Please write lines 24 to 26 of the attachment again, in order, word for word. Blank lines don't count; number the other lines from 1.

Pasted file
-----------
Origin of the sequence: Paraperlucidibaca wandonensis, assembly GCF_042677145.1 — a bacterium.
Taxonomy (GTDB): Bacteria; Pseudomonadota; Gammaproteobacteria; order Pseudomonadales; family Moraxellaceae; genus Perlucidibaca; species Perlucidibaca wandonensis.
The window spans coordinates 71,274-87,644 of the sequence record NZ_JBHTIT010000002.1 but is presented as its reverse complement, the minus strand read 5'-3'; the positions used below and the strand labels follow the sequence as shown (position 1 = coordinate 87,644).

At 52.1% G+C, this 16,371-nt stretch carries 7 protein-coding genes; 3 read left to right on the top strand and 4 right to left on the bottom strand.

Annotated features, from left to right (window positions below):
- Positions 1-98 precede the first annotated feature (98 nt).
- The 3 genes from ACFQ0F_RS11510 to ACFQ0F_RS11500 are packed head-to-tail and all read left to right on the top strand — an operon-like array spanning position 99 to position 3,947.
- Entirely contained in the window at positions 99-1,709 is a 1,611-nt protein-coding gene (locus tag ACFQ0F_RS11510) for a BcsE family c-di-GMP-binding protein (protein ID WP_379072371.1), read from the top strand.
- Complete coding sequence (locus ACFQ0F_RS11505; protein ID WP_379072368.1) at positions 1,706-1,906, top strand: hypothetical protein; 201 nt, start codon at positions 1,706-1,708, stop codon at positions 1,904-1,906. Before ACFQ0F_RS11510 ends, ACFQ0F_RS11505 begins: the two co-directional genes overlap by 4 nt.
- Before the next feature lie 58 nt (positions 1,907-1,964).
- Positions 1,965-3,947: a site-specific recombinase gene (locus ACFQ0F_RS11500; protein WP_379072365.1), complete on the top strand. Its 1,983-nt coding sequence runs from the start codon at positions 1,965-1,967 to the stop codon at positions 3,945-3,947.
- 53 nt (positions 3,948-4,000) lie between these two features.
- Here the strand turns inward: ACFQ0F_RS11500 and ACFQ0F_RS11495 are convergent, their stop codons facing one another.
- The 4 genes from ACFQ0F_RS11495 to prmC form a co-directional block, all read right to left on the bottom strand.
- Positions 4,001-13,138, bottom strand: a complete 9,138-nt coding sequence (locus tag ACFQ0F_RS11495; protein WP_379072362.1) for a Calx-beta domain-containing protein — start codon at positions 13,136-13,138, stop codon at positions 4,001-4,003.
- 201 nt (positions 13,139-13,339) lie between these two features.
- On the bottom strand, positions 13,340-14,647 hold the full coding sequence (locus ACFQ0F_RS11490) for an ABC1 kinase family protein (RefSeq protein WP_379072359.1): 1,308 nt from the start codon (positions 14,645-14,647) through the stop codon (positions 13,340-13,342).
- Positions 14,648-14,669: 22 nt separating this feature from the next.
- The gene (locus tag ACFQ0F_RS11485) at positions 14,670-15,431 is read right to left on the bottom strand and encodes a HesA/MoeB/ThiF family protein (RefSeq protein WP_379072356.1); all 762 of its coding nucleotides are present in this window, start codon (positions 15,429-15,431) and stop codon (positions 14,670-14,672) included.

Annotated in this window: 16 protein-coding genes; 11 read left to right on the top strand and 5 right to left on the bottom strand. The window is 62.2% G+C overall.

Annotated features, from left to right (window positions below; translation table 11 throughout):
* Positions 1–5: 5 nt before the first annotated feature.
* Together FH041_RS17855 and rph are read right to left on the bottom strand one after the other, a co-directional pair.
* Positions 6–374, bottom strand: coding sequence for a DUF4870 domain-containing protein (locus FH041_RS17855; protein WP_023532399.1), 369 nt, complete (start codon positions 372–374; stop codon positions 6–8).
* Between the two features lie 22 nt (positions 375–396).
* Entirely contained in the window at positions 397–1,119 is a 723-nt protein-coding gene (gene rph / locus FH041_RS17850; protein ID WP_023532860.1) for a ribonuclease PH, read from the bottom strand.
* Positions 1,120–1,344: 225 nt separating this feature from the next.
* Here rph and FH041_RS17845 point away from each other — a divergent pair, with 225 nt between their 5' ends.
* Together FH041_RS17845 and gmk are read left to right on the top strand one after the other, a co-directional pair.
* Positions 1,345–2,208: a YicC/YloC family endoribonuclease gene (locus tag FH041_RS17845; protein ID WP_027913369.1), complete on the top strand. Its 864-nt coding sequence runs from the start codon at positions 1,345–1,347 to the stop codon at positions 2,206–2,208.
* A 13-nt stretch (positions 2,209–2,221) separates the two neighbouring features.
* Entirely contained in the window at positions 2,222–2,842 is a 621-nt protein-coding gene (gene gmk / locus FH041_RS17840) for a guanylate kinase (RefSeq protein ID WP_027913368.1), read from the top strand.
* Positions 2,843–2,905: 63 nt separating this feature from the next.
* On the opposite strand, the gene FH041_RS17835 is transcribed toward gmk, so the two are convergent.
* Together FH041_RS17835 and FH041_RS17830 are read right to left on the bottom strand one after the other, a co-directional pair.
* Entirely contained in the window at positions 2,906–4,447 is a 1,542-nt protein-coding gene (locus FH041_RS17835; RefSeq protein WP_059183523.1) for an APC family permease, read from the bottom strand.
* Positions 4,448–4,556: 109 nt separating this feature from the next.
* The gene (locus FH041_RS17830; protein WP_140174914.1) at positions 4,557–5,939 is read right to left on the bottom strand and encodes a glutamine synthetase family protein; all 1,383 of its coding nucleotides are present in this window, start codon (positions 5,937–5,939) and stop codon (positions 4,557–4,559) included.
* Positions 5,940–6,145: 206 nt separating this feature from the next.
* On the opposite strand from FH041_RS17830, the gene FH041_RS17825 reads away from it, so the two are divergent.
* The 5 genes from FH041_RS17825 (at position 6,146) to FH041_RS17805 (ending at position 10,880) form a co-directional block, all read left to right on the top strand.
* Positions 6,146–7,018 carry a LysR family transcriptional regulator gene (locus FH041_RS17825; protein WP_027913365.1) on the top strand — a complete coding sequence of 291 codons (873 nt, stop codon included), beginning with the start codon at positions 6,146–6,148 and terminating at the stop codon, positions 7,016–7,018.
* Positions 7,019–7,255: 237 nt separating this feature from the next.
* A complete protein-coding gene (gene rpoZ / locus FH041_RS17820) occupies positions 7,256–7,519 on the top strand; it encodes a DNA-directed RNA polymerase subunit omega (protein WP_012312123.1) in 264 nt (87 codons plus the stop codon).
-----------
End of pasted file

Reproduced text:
* Positions 6–374, bottom strand: coding sequence for a DUF4870 domain-containing protein (locus FH041_RS17855; protein WP_023532399.1), 369 nt, complete (start codon positions 372–374; stop codon positions 6–8).
* Between the two features lie 22 nt (positions 375–396).
* Entirely contained in the window at positions 397–1,119 is a 723-nt protein-coding gene (gene rph / locus FH041_RS17850; protein ID WP_023532860.1) for a ribonuclease PH, read from the bottom strand.